Dementia adviser - The dementia adviser role could be placed within a new memory service. An adviser will be a named professional who can act as a single point of contact that people with dementia and carers can approach for information at any stage of their illness. After a person is given a diagnosis, they would be given a named adviser who can signpost them to information, support and services in a timely manner, encourage people to plan ahead and answer any questions they may have. This will be an important part of changing the way people are supported on their journey with dementia.
Alzheimer’s Society hopes that increasing memory services and dementia advisers will encourage professionals to refer people earlier for diagnosis and support.
Access to peer support networks – Peer support networks such as dementia cafes or support groups provide opportunities for people to meet for coffee or other activities. Peer support networks are able to provide people with emotional support, information, education and the opportunity to socialise. They are also a cost effective way for people to come together and share understanding, informal advice, and practical solutions. As people meet others in similar situations it can also help them to plan for the future and make decisions.
Improving skills and knowledge
Dementia impacts on many aspects of people’s healthcare, from dental care to chiropody. As more and more people develop dementia it is important that all professionals, not just specialist staff, have an understanding of basic dementia care. Underpinning the strategy is a commitment to equip all professionals with dementia skills and knowledge through training, professional development and vocational development. Senior staff members are also to be made accountable for strategic development, training and quality care for dementia in settings such as hospitals and care homes.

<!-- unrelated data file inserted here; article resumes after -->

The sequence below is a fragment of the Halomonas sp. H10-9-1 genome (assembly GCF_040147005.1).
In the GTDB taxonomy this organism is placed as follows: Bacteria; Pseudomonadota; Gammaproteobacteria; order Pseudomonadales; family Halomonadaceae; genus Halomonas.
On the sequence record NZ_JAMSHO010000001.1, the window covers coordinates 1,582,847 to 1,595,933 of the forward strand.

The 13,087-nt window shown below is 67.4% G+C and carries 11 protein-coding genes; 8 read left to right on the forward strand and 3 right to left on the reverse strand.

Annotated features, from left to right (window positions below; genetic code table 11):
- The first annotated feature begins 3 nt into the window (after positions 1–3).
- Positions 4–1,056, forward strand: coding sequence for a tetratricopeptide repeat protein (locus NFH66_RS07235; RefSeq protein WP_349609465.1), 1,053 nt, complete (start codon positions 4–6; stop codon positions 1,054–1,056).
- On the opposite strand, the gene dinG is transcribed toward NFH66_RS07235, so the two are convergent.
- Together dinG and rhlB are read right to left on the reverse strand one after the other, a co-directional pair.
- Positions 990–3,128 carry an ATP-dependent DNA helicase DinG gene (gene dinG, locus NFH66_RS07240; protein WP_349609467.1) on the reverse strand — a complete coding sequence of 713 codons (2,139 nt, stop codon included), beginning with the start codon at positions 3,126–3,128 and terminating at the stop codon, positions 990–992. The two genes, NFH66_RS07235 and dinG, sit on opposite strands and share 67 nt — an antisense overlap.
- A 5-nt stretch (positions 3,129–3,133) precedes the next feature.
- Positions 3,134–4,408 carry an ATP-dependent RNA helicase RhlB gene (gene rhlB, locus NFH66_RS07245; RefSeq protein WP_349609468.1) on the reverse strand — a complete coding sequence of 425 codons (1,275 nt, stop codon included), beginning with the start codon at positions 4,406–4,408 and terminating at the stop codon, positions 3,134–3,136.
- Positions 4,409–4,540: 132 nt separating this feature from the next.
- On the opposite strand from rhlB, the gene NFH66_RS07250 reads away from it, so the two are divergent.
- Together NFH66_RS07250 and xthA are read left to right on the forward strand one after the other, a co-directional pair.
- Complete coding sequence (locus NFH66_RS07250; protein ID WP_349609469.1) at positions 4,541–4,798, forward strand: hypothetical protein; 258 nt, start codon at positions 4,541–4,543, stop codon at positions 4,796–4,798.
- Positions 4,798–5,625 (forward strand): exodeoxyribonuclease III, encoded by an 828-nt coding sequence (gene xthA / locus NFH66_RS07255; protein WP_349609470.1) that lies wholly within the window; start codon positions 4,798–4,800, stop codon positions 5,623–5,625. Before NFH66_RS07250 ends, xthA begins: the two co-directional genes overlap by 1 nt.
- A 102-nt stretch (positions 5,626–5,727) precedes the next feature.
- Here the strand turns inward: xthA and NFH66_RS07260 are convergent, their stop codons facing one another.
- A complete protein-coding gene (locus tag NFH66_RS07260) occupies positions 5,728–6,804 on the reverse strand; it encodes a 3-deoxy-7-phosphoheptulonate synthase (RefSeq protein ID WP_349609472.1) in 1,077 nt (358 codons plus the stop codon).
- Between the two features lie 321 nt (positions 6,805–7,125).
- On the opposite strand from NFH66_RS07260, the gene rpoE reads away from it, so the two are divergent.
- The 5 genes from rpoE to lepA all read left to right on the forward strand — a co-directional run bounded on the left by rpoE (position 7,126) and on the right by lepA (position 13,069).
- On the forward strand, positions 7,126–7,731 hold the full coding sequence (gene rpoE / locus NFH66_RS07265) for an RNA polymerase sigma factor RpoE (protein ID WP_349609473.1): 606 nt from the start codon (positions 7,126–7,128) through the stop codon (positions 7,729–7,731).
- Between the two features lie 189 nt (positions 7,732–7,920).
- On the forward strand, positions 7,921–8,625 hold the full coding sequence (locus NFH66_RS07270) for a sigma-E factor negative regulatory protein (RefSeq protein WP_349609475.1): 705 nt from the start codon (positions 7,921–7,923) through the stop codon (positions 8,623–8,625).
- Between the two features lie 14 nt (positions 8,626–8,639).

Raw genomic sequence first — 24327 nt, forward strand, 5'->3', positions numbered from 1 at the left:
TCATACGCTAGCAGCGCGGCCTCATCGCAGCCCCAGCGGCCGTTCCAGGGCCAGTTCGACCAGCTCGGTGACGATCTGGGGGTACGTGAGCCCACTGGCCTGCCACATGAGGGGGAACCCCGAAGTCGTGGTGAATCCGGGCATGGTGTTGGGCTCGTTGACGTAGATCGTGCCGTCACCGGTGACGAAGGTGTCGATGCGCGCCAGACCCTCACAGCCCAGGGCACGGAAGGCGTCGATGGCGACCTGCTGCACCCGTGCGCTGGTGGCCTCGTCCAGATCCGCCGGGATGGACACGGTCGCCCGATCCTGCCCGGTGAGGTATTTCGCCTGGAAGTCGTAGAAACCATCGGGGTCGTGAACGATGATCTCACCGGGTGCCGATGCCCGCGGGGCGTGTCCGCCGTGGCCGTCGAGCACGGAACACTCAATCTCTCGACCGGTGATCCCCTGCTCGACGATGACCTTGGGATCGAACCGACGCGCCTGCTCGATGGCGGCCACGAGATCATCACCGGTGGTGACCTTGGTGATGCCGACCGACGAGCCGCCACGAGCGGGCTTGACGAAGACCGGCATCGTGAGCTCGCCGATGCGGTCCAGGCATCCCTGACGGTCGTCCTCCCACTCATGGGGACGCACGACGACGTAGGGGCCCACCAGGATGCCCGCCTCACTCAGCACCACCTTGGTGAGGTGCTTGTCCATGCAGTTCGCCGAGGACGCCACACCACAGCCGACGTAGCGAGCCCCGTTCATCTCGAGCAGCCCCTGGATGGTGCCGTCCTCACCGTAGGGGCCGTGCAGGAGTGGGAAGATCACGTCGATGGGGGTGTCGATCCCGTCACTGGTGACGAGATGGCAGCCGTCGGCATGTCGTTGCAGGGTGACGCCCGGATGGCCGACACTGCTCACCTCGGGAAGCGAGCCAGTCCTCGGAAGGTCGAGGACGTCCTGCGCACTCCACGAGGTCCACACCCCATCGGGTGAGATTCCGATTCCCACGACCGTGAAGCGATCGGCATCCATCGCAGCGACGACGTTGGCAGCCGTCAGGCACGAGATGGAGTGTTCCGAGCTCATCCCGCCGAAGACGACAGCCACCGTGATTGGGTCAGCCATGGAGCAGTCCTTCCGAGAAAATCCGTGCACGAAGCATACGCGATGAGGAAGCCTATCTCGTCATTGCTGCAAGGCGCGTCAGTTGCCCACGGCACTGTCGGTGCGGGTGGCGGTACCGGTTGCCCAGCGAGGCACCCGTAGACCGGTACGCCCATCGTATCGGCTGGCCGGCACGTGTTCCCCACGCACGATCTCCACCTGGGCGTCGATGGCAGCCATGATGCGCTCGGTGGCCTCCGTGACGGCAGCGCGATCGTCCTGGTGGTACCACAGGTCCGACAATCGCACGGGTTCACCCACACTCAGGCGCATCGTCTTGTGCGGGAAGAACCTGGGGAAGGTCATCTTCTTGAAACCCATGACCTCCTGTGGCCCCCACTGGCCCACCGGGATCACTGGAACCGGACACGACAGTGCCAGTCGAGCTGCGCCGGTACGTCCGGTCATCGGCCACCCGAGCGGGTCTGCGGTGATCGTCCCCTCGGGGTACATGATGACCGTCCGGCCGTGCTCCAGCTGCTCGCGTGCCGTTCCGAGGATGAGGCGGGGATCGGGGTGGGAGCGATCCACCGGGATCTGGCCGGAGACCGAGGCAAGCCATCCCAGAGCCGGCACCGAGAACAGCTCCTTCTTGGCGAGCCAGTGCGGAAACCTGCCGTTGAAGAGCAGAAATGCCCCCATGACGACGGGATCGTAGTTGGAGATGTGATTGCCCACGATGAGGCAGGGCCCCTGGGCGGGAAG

As the number of people with dementia rises to over a million people in less than 15 years, professionals must strive to tackle dementia...
Implementing the strategy – An additional £150 million has been earmarked for the first two years of the strategy and this must be invested wisely. It is essential that the final three years of the strategy receive further investment in order to drive the sort of change that could improve dementia care for this and future generations. Implemented properly, the strategy will mean an accurate and sensitive diagnosis, on a timely basis, and more contact with professionals who understand the needs of thousands of people with dementia.
Walking the walk - Alzheimer’s Society will be working tirelessly to bring dementia out of the shadows but everyone must play a part. As the number of people with dementia rises to over a million people in less than 15 years, professionals must strive to tackle dementia, implement training and make changes in behaviour and practice to ensure people with dementia are put in control of their lives and supported throughout their journey with dementia. A diagnosis of dementia does not mean the end of your life. It is still possible to live well with dementia. How well depends on our willingness to implement the strategy and play our part.